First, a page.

We Fight Fascists: The 43 Group and Their Forgotten Battle for Post-war Britain by Daniel Sonabend - review by Jerry White

Jerry White

Street-fighting Men

We Fight Fascists: The 43 Group and Their Forgotten Battle for Post-war Britain


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This is a timely book. It reminds us of a particularly shameful moment in our modern history, when fascism, despite having just been defeated in a war in which millions lost their lives, once more became a force in British politics. Anti-Semitism was at the heart of the fascist revival in postwar Britain. Loathing for the Jews, a minority sentiment that cut across all classes in Britain, was apparently unsatiated by the horrors of Dachau and Belsen, even though these were known to anyone who picked up a newspaper or watched a cinema newsreel.

During the war, British fascism had been muted as a result of aggressive internment, beginning in May 1940. Sir Oswald Mosley, Jeffrey Hamm, Arnold Leese, John Beckett and numerous other fascist leaders were interned for two or three years and forced under threat of repeated imprisonment to keep their noses clean as long as hostilities lasted. The far right was temporarily quelled but it never repented. Once the war ended, a host of small organisations sought to keep the Nazi flame alive. One group, the British League of Ex-Servicemen and Women, led by Hamm, began from May 1946 to hold public gatherings at Whitestone Pond on Hampstead Heath. One of their Sunday morning meetings was observed by four Jewish ex-servicemen: Gerry Flamberg, twenty-four, a former clothing worker, amateur boxer and paratrooper who had been wounded and captured at Arnhem; Len Sherman, twenty-seven, a blond and blue-eyed ex-Welsh Guardsman, also in the rag trade, as well as being a martial arts enthusiast and champion wrestler in his spare time; Morris Beckman, twenty-five, a radio operator in the merchant navy who was twice torpedoed and would later become a clothing manufacturer; and Alec Carson, twenty-two, who had been in the RAF, serving as a Mosquito pilot at the end of the war. They planned and executed a surprise attack on a British League meeting at Whitestone Pond, throwing Hamm off his platform and beating him up.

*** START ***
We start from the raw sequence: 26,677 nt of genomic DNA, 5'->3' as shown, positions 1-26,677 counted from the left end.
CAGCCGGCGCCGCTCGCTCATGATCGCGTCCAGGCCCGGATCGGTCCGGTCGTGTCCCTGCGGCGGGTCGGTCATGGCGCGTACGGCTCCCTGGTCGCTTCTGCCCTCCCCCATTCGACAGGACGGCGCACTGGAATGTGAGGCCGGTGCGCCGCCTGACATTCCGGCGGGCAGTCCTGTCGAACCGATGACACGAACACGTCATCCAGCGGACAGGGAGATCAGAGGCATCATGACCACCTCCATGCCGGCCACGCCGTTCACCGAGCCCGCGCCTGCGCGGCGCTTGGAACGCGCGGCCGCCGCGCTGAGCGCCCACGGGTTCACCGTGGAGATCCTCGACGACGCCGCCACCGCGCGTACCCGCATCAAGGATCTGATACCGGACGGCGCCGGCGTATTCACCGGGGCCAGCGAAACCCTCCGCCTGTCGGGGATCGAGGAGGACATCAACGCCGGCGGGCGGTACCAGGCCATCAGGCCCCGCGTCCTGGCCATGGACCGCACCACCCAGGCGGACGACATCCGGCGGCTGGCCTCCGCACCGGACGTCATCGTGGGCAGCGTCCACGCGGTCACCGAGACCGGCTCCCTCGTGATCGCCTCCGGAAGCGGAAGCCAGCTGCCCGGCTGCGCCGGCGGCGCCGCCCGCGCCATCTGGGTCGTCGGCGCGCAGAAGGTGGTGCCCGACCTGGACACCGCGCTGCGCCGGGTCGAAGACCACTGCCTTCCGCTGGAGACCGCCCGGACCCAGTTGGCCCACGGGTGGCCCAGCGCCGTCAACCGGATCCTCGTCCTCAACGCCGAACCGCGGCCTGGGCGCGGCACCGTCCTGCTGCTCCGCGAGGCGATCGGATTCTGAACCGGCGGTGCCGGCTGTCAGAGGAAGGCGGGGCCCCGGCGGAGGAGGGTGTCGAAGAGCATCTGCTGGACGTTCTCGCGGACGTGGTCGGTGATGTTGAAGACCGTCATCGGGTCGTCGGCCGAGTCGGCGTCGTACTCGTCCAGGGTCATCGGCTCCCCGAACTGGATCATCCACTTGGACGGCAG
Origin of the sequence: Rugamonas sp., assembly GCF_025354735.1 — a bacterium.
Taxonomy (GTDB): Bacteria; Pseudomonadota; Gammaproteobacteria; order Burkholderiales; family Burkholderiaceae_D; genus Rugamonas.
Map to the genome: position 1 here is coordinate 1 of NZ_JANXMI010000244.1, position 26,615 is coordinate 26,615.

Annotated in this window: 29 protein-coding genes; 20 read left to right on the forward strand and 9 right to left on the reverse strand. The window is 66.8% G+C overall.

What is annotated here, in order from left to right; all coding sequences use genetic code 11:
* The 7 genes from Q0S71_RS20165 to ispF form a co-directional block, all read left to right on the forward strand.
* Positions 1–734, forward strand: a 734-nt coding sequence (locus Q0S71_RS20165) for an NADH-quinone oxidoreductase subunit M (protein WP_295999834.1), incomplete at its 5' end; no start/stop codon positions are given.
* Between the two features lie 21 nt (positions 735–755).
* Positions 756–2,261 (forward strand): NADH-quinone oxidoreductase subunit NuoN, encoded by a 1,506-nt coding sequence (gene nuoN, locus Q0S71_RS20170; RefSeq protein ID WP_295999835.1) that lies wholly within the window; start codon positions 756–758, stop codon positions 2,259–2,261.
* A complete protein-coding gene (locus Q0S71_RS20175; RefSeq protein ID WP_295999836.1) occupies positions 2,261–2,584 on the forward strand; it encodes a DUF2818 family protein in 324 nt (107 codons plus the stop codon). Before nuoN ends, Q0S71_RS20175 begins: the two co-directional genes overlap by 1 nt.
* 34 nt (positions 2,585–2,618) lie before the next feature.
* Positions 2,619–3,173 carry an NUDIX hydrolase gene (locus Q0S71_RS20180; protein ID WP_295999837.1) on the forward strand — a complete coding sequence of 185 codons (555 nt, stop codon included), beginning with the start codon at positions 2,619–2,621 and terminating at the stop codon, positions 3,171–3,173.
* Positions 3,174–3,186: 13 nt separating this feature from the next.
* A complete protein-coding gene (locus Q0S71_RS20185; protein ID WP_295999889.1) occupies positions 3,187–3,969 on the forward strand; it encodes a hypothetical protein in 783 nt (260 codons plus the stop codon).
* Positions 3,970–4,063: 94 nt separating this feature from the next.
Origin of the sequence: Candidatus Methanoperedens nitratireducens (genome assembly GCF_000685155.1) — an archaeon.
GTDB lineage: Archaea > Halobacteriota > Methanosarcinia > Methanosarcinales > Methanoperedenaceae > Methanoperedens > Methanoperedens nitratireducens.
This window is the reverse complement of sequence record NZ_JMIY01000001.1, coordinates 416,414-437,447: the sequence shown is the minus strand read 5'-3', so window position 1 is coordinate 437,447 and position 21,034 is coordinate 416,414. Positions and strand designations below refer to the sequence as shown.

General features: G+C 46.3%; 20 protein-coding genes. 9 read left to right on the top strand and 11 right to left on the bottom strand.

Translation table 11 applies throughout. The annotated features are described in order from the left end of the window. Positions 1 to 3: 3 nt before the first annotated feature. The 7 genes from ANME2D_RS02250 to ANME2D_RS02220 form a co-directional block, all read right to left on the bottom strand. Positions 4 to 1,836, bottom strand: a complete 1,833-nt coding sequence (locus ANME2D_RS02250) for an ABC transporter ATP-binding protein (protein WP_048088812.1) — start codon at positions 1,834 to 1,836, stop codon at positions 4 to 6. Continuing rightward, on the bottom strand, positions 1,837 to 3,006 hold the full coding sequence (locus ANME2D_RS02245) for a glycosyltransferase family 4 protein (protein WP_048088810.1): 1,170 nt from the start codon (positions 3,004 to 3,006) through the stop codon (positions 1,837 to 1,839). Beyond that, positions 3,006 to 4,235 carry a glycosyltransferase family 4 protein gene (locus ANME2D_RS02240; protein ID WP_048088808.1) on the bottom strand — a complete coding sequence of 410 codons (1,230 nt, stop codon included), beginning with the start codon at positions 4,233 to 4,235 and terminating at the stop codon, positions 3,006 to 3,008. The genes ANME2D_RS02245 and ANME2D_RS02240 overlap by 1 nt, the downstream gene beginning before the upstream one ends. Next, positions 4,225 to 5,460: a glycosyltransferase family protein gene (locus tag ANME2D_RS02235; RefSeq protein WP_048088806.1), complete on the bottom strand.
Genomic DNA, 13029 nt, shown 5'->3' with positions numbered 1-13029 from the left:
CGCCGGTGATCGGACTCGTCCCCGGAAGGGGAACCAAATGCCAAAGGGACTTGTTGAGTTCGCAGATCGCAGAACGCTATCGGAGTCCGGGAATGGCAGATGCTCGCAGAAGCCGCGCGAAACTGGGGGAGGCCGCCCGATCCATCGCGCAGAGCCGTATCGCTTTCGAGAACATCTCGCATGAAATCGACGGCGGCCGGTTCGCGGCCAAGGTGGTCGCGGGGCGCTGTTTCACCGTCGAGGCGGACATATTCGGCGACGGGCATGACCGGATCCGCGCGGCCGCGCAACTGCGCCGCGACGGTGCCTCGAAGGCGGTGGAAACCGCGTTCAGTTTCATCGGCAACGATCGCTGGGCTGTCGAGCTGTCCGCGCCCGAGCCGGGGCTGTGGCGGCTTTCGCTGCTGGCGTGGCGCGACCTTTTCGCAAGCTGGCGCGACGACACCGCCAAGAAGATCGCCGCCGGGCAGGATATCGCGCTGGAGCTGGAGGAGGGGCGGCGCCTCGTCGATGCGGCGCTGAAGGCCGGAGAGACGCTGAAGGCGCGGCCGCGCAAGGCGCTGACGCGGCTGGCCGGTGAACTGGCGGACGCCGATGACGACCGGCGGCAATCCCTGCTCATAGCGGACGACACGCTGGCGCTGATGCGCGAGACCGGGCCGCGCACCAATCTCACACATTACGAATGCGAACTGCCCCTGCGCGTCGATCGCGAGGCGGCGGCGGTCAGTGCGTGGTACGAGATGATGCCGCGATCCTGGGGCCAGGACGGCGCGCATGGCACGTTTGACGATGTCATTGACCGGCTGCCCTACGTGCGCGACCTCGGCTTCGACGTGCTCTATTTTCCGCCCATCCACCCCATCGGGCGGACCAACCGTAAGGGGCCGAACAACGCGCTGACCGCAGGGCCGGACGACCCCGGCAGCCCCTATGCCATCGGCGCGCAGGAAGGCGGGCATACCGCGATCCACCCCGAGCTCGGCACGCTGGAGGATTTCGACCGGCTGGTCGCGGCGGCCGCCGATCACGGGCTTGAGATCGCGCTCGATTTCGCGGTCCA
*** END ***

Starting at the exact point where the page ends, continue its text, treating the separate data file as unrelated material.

These four would be the nucleus of what soon became the 43 Group (the origin of the name is disputed), which grew within a couple of years into an organisation of antifascists some five hundred strong. Not all members were Jewish or had served in the war; indeed, as time wore on, members too young to have fought in the war became an increasingly important component (among them was Vidal Sassoon, later a celebrated hairdresser and originator of the Sixties bob cut). The hallmark of the 43 Group was violence. British fascism itself had always combined propaganda with physical force, random or targeted beatings being a part of its strategy to win control of the streets. Likewise, antifascists before the war, especially some in the Communist Party, had never been shy of a fistfight. Now, in the postwar 1940s, violence was at the core of the 43 Group’s response to the fascist revival.

There was an understandable element of vengeance here for the Nazi atrocities, which the fascists either coolly celebrated or sought to deny (Holocaust denial was already part of Mosley’s message when he again sought to lead the British fascist movement from November 1947). Witnessing Nazi salutes on the streets of London, hearing the ‘Horst Wessel Lied’ sung in English, seeing swastikas and ‘PJ’ (‘Perish Judah’) chalked on synagogue walls and the fronts of Jewish-owned shops: these were all intolerable provocations for those who had lost family members in the death camps or had fought Nazism at home or in the services over six long years. The reaction was furious. The battle was waged week after week on the streets of east London (Ridley Road, Dalston, being the most frequent flashpoint) and elsewhere. It was fought with knuckledusters, iron bars, razor blades and lead-filled coshes. The antifascists’ explicit intentions were not to kill but to maim. Even so, it is astonishing that no lives were lost. The 43 Group’s tactics were disavowed by the official leadership of Anglo-Jewry. But its young foot soldiers were supported financially by many Jewish businesses, sportsmen, musicians, entertainers and lawyers, who believed that postwar fascism posed a threat to all Jews and were determined that it should not go unanswered.

Daniel Sonabend deserves credit for resurrecting this story. It will be new to many, even though it is not quite true, as the book’s subtitle claims, that it is ‘forgotten’. Morris Beckman chronicled the 43 Group’s achievements in a well-received memoir first published in 1993 and reissued since. Sonabend claims that Beckman overegged aspects of the story and his own part in it, and he may well be right. Certainly, Sonabend’s efforts to set the record straight, using oral history to capture the memories of the last few survivors and utilising secret service files on the major players and events, mean that we are unlikely ever to get a better account of these dramatic times. The book’s faults – too many typographical errors and a lamentable absence of photographs – are to be laid more at Verso’s door than the author’s.

In an epilogue, Sonabend points to the rise of fascism today, with Jews a target once again. But I would make a different observation. Mosley’s working-class supporters in Bethnal Green and Hoxton taunted Jews with references to gas chambers and lampshades. Mosley himself was more circumspect, railing against ‘international financiers’, ‘American bankers’ and the new state of Israel, but everyone knew what he meant. Today Mosley’s spittle sticks not just to modern fascism but also to the face of the British Labour Party.

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